Meyer Tool Finishes Large Hadron Collider Cooling Components
Fermilab Today, November 2, 2005
A key component for the Large Hadron Collider has been completed with the help of Fermilab, Lawrence Berkeley National Laboratory and a local manufacturer. Meyer Tool and Manufacturing, based in Oak Lawn, shipped the final two of eight cryogenic distribution boxes to CERN earlier this week for use in the cooling system of the new accelerator. The company was contracted to do the work in April 2003 with Berkeley Lab designing the boxes and Fermilab providing technical oversight for the project.
"This job has been a fantastic one for us," said Ed Bonnema, VP Operations for Meyer Tool. "It's a great model looking forward to the International Linear Collider on how the labs and the industry can work together to go forward." The distribution boxes will link the LHC's superconducting magnets with the systems that keep the magnets operating at temperatures near absolute zero. "Everything has to make this transition from the low-temperature, vacuum-insulated environment of the magnet out into the tunnel where you have pipes and wires and tunnels," said Fermilab cryogenics engineer Tom Peterson, who worked closely with Meyer Tool and with fellow Technical Division employee Phil Pfund. "The feed box is that interface from the power supply and cryogenic system to the magnets."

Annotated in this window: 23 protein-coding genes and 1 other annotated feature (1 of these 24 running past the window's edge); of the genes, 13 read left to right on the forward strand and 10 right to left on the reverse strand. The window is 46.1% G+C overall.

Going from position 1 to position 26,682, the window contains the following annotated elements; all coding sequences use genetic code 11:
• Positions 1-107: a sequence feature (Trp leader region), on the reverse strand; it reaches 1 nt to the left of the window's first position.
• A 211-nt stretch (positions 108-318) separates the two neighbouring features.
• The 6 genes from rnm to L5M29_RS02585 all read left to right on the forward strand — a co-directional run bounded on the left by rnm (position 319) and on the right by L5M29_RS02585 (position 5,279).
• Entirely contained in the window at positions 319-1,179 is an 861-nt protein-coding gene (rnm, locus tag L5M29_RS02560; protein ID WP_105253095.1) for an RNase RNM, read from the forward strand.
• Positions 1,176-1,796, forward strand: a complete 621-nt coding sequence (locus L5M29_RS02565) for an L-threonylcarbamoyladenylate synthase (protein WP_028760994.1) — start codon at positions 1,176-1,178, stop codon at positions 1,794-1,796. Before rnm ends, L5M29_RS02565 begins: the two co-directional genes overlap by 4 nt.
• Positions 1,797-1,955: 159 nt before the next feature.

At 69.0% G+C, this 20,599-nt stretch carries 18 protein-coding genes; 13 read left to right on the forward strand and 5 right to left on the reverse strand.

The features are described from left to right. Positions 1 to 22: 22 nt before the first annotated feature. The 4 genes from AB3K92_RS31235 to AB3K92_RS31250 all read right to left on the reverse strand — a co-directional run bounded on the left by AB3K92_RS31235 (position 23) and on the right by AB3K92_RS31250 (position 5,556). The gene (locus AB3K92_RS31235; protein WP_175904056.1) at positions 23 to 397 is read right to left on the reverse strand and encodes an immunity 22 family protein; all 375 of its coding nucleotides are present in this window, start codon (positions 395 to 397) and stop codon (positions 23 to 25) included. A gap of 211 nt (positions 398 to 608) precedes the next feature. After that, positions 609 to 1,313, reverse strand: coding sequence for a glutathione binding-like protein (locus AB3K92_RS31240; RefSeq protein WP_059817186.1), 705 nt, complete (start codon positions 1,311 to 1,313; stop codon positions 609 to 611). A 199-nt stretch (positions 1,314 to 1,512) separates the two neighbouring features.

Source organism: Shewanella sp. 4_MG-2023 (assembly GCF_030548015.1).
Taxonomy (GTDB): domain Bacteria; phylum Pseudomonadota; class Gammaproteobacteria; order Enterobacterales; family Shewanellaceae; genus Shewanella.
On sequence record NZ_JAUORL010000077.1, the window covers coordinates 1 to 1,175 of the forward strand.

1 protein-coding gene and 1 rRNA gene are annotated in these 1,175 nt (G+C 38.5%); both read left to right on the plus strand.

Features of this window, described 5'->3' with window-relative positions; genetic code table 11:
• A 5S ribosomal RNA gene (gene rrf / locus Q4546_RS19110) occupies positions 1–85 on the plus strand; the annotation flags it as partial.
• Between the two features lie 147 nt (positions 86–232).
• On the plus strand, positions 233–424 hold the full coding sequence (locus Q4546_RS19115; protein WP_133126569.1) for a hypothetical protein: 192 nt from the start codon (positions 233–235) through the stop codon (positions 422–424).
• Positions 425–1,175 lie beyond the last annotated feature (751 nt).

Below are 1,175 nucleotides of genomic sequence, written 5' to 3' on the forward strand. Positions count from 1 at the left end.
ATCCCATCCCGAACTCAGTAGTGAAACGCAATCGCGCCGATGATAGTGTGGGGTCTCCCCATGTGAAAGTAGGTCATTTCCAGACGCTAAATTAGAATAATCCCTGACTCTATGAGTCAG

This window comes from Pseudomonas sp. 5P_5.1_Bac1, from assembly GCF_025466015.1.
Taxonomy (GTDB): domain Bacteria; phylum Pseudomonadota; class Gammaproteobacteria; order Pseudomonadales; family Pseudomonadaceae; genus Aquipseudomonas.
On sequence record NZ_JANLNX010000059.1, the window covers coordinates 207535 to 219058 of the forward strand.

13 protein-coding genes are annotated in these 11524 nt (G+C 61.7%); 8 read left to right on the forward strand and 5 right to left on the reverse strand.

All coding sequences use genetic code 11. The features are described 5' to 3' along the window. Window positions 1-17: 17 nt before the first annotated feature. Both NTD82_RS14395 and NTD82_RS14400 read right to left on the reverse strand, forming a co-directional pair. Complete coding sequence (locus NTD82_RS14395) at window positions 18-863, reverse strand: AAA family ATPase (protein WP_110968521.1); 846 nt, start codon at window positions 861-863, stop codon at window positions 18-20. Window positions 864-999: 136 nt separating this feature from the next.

On Friday, a group of Fermilab, Department of Energy and Meyer Tool employees met to send off the last two distribution boxes. "There are certain things that are hard to specify in a contract related to cooperation, communication, trust, and give and take, and I think there was a lot of that in this work between Fermilab, Berkeley and Meyer," said Pepin Carolan, of the DOE Fermi Area Office. Fermilab engineer Jim Kerby added: "The ILC would be lucky to get a series of contractors like Meyer."